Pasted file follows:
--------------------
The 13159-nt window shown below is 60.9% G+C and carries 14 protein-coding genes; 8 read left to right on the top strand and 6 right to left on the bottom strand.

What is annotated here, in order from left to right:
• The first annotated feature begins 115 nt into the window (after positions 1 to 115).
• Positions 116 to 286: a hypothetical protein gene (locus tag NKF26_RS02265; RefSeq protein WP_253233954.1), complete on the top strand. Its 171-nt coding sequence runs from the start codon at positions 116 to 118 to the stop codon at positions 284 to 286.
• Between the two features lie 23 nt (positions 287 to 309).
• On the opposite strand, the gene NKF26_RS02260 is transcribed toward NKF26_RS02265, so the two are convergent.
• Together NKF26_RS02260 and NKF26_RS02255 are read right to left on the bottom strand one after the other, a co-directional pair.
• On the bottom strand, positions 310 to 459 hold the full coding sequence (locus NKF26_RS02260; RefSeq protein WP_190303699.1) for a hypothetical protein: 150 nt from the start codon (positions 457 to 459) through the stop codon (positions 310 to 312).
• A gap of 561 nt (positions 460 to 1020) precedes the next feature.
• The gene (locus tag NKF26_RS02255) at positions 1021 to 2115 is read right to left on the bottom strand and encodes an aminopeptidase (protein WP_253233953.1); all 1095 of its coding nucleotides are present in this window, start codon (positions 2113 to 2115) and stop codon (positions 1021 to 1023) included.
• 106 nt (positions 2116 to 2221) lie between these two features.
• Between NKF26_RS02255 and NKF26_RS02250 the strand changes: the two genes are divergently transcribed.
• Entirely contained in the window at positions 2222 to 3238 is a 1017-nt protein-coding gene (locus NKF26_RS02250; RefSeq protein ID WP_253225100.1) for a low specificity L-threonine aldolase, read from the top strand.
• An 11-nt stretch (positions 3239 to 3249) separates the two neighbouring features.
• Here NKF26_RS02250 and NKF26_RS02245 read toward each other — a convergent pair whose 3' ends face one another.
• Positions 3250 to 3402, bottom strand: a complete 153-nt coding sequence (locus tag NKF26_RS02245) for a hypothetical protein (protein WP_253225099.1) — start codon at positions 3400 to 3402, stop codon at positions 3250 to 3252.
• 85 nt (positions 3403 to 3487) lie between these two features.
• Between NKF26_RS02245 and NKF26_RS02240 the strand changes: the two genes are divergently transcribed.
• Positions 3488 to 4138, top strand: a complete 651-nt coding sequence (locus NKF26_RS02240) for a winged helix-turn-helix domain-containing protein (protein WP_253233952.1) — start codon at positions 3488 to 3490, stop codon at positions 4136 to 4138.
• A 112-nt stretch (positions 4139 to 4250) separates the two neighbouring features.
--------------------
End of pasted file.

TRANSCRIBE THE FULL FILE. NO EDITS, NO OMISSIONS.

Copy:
The 13159-nt window shown below is 60.9% G+C and carries 14 protein-coding genes; 8 read left to right on the top strand and 6 right to left on the bottom strand.

What is annotated here, in order from left to right:
• The first annotated feature begins 115 nt into the window (after positions 1 to 115).
• Positions 116 to 286: a hypothetical protein gene (locus tag NKF26_RS02265; RefSeq protein WP_253233954.1), complete on the top strand. Its 171-nt coding sequence runs from the start codon at positions 116 to 118 to the stop codon at positions 284 to 286.
• Between the two features lie 23 nt (positions 287 to 309).
• On the opposite strand, the gene NKF26_RS02260 is transcribed toward NKF26_RS02265, so the two are convergent.
• Together NKF26_RS02260 and NKF26_RS02255 are read right to left on the bottom strand one after the other, a co-directional pair.
• On the bottom strand, positions 310 to 459 hold the full coding sequence (locus NKF26_RS02260; RefSeq protein WP_190303699.1) for a hypothetical protein: 150 nt from the start codon (positions 457 to 459) through the stop codon (positions 310 to 312).
• A gap of 561 nt (positions 460 to 1020) precedes the next feature.
• The gene (locus tag NKF26_RS02255) at positions 1021 to 2115 is read right to left on the bottom strand and encodes an aminopeptidase (protein WP_253233953.1); all 1095 of its coding nucleotides are present in this window, start codon (positions 2113 to 2115) and stop codon (positions 1021 to 1023) included.
• 106 nt (positions 2116 to 2221) lie between these two features.
• Between NKF26_RS02255 and NKF26_RS02250 the strand changes: the two genes are divergently transcribed.
• Entirely contained in the window at positions 2222 to 3238 is a 1017-nt protein-coding gene (locus NKF26_RS02250; RefSeq protein ID WP_253225100.1) for a low specificity L-threonine aldolase, read from the top strand.
• An 11-nt stretch (positions 3239 to 3249) separates the two neighbouring features.
• Here NKF26_RS02250 and NKF26_RS02245 read toward each other — a convergent pair whose 3' ends face one another.
• Positions 3250 to 3402, bottom strand: a complete 153-nt coding sequence (locus tag NKF26_RS02245) for a hypothetical protein (protein WP_253225099.1) — start codon at positions 3400 to 3402, stop codon at positions 3250 to 3252.
• 85 nt (positions 3403 to 3487) lie between these two features.
• Between NKF26_RS02245 and NKF26_RS02240 the strand changes: the two genes are divergently transcribed.
• Positions 3488 to 4138, top strand: a complete 651-nt coding sequence (locus NKF26_RS02240) for a winged helix-turn-helix domain-containing protein (protein WP_253233952.1) — start codon at positions 3488 to 3490, stop codon at positions 4136 to 4138.
• A 112-nt stretch (positions 4139 to 4250) separates the two neighbouring features.